Cape Town - Archbishop Emeritus Desmond Tutu was not only a freedom fighter and a human rights activist but was also a pop culture icon who was recognised internationally.
This is according to members of the band Desmond and The Tutus, who in 2005 established a punk rock group named in his honour.
Tutu also appeared in a groundbreaking AFL centenary commercial to promote Aussie Rules Football in 1996. The commercial featured prominent names such as John Lee Hooker, Heather Locklear and George Burns.
In the commercial, Tutu, standing on a pulpit in his robe with a Bible in his hand, is heard saying, “I hear you guys worship Aussie Rules. Hey, what sort of religion is that?”
In the late 1980s Guyanese-British singer Eddie Grant released a global hit song Gimme hope Jo’anna which included a verse dedicated to Tutu.
One of the members of the Desmond and the Tutus band, Craig Durrant, said his name conjured up a kind of joyful energy that spoke to them.
“We were sitting around after a band practise thinking of names and Desmond and the Tutus just came to us. We all instantly loved it and sort of knew we’d never come up with anything better.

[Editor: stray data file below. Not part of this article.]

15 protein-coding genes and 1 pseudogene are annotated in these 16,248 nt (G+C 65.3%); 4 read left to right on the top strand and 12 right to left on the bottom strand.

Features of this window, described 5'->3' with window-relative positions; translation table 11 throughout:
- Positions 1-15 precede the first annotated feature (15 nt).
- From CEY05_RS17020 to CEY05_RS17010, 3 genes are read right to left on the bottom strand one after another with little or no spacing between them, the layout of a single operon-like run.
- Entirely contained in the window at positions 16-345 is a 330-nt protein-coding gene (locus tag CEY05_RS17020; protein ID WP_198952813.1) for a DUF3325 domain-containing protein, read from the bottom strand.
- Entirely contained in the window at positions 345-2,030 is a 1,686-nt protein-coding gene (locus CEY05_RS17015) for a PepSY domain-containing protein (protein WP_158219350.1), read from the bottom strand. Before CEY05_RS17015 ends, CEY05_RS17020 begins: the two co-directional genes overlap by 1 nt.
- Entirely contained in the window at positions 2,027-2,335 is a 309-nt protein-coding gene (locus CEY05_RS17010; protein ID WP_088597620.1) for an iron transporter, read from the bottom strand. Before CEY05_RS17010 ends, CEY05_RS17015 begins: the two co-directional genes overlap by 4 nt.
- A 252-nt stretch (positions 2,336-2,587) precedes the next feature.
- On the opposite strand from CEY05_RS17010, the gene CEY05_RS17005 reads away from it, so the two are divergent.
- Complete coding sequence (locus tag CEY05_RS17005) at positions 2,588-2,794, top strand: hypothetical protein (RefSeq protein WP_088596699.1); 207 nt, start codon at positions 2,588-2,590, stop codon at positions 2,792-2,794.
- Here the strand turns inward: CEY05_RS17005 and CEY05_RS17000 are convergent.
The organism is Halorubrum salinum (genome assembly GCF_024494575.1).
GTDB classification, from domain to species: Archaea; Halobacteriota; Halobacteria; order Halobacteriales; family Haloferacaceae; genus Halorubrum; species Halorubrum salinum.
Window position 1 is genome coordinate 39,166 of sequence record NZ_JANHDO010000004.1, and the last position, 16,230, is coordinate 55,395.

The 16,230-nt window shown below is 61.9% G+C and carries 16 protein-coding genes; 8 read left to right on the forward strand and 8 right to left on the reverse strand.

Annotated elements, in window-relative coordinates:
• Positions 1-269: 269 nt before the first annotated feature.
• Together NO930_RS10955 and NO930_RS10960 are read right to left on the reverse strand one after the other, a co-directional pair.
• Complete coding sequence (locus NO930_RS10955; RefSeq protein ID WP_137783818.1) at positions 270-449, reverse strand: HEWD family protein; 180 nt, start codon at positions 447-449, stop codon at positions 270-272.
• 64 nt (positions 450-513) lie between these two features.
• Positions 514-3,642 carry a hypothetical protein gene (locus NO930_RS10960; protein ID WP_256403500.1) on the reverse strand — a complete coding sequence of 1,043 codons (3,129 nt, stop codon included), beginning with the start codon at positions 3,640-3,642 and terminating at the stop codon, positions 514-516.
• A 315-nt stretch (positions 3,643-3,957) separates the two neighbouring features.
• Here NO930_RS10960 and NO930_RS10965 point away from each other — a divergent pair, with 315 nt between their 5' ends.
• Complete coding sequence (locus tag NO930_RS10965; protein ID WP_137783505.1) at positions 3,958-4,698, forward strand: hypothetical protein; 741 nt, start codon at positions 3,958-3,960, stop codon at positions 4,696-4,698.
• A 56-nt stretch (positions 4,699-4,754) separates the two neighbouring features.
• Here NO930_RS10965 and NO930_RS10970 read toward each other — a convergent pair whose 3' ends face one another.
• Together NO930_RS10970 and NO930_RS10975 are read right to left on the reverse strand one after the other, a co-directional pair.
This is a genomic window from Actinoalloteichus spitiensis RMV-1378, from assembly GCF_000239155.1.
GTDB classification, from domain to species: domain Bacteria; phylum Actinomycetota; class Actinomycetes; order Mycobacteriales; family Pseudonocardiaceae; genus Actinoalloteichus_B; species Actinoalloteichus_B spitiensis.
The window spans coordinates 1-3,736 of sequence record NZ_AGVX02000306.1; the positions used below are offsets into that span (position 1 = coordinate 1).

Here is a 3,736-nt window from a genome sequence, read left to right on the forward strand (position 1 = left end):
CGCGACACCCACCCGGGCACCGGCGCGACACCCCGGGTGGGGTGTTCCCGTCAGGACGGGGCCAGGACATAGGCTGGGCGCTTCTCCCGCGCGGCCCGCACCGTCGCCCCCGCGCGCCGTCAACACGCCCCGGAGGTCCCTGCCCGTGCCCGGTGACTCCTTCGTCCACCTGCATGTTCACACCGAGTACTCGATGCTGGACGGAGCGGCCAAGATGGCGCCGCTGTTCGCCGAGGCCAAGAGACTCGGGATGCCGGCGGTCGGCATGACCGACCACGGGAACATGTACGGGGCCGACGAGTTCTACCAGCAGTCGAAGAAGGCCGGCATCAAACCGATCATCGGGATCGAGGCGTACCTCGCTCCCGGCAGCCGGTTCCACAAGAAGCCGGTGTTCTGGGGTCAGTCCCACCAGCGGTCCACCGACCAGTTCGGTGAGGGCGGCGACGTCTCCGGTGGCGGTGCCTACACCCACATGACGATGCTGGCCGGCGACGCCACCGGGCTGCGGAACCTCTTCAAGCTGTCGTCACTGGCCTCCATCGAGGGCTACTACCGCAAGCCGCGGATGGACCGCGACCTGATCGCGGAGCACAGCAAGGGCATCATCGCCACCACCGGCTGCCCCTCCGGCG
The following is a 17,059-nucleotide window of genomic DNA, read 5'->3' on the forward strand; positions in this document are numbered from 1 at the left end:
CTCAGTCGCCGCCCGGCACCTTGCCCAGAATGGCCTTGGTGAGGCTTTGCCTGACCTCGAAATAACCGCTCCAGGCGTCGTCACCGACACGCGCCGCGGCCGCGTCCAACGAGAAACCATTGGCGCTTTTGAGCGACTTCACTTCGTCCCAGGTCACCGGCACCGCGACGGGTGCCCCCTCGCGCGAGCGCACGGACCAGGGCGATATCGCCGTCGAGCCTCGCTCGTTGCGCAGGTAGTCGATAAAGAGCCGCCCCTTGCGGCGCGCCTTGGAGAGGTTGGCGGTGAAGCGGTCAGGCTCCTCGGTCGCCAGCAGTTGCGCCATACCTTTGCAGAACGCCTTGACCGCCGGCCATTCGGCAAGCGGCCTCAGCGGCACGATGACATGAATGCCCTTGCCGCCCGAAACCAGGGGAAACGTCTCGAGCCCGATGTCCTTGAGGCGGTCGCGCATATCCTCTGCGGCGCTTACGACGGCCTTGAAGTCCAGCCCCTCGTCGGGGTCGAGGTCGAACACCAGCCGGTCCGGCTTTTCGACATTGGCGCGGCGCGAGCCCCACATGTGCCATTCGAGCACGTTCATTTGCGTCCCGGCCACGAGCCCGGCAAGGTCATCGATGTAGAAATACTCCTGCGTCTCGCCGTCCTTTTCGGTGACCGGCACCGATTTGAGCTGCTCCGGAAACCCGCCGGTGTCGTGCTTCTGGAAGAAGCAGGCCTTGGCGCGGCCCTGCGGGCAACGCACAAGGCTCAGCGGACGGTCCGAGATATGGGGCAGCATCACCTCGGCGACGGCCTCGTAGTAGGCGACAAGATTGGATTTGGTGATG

“I loved how universal the reference is, that wherever we’ve toured in the world, people love telling us how much they love the band name.
“A few years ago we got a letter from the Archbishop saying he’s happy to be associated with us, which was completely surreal to know that this absolute giant of a man, with all he has done for humanity, acknowledged our existence,” he said.
Another member, Doug Bower, said Archbishop Tutu’s presence in pop culture was undeniable.
“Being named after him, people love trying out their impersonation on us. Years ago when I met Hugh Masekela, he, himself treated us to his Desmond Tutu impersonation and it was pretty good.
“I've also had comedian Nik Rabinowitz spontaneously unleash his impersonation in a coffee shop. One Tutu quote I keep seeing in tributes to him is: ’My humanity is bound up in yours, for we can only be human together’,” said Bower.
Shane Durrant said while he has heard people describing Tutu as the country's moral compass, he said he was more than that as he seemed less concerned with right and wrong but more with grace and love.
“In music, we as creators of music can only exist and be motivated to make music if other human beings are willing to listen to our music. We can’t exist alone. His presence seemed to inspire joy in those around him.